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According to state law, property owners are required to pay property taxes whether or not they receive a bill. While it is a homeowner’s responsibility to ensure that property taxes are paid, there is something unfair about the situation I am about to explain.
There are homeowners whose properties sit on two tax lots, but they are not aware of this. As long as there is a mortgage on the property, the bank pays taxes for both lots: the lot with an actual address, where the house is, and the empty lot, where the driveway or the backyard is.
It is not a problem until you have satisfied your mortgage. At that point, the city Finance Department sends a bill for the lot with the physical address. The other lot without a house or building has no physical address and the homeowner does not receive a bill. This can go on for years until the property goes onto the lien sale list.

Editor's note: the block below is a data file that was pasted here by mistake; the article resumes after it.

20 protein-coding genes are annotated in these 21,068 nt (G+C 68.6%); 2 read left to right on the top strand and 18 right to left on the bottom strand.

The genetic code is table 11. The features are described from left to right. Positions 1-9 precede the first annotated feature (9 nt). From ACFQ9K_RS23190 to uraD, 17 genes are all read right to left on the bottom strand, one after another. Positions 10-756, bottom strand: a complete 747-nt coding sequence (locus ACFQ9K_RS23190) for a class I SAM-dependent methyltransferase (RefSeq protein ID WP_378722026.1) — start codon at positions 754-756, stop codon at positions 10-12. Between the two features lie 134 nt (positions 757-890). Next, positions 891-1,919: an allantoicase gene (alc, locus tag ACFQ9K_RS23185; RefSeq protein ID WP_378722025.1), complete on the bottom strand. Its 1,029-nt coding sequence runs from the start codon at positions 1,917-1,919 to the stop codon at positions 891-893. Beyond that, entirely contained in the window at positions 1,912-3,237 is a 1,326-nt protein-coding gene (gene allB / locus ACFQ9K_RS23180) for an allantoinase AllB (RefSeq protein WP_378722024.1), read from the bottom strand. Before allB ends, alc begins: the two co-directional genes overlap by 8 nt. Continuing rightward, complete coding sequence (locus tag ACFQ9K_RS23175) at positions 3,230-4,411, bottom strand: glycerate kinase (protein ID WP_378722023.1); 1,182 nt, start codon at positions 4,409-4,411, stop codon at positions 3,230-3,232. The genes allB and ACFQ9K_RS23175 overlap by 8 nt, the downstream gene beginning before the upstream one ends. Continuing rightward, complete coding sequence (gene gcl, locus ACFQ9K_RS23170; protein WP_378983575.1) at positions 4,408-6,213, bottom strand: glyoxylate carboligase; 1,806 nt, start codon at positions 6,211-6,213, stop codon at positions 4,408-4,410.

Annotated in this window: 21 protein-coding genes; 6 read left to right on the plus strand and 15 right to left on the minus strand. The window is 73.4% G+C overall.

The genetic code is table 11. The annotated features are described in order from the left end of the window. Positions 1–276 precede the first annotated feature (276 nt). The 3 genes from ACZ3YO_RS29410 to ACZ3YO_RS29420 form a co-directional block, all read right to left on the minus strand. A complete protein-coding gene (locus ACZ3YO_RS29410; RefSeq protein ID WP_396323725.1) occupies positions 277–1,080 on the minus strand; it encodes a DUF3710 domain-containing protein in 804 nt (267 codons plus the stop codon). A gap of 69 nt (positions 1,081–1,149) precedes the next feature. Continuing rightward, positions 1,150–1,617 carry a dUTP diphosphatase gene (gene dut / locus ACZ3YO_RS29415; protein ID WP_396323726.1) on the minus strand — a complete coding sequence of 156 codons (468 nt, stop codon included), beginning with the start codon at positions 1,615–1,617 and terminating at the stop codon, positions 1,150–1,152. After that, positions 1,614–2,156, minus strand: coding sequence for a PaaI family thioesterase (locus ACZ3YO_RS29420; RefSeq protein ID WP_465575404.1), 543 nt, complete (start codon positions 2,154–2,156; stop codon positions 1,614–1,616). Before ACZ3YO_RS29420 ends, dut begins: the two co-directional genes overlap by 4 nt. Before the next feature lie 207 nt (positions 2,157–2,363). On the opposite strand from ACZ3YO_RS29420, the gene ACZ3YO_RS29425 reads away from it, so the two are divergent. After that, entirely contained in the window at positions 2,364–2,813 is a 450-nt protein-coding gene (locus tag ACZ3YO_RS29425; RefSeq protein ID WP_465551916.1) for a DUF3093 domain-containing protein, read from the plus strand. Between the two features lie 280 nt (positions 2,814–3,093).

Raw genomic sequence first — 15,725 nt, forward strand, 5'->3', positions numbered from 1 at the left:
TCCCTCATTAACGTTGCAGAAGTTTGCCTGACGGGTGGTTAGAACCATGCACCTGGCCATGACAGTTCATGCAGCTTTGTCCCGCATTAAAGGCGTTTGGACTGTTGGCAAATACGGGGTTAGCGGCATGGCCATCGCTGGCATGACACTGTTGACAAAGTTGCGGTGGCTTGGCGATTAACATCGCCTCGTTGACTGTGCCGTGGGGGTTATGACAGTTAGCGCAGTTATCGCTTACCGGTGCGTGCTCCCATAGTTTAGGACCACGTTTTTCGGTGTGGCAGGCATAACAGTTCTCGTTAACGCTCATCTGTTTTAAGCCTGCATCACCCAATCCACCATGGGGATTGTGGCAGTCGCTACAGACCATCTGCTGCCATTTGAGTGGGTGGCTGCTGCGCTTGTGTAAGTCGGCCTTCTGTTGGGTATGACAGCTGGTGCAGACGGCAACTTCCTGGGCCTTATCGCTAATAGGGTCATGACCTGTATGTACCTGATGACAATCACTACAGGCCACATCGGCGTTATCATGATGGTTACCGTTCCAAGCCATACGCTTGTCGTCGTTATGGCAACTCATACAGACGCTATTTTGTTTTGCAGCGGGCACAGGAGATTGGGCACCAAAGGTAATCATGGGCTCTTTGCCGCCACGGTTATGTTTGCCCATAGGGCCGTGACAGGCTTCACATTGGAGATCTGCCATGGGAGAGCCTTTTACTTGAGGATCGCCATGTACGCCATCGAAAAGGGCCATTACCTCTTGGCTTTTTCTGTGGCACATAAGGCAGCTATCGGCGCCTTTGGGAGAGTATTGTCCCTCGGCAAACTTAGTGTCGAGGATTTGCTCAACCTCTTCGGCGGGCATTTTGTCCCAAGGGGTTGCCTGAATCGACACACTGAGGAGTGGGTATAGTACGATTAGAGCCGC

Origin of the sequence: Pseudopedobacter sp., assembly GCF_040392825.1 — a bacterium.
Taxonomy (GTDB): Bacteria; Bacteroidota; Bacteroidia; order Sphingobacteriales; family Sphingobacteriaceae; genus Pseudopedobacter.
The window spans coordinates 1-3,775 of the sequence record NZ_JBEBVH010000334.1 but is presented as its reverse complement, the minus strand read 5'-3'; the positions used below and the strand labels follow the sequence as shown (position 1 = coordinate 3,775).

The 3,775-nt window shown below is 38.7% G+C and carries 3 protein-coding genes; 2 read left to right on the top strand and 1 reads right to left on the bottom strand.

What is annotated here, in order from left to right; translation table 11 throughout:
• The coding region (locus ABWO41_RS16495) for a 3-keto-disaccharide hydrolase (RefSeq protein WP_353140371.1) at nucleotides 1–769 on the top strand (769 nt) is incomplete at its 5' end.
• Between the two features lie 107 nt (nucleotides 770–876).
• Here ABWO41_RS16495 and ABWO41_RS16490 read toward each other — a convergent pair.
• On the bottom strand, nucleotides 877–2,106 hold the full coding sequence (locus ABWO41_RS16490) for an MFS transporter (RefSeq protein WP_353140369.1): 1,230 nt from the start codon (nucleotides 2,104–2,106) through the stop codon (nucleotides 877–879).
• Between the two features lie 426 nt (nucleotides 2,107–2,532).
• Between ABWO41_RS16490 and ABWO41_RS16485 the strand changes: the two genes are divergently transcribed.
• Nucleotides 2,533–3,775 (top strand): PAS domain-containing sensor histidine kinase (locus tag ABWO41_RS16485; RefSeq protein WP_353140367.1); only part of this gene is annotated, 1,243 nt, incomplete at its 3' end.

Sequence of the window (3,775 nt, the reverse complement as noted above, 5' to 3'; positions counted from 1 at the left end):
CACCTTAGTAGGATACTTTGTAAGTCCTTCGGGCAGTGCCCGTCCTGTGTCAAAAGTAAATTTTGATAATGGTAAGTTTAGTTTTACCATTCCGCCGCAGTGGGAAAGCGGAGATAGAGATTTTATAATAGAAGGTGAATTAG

On the 30-day lien list for Queens, there are 231 properties without physical addresses. Of these properties, three are within Community Board 8. Our office was able to research and find the property owner’s address and sent notices.
What about the others? Many of these property owners may not know they stand to lose their investment. This problem could be alleviated if the homeowners’ mailing addresses were included in addition to the real estate billing address for the empty lot. The Finance Department could require that the property owners fill out a form acknowledging the purchase of a property on two tax lots and that separate taxes will be billed.
It would be beneficial to the city, which will collect taxes in a timely fashion, and the property owners, who would not have to face a huge bill for years of unpaid taxes.
Community Board 8
©2012 Community Newspaper Group
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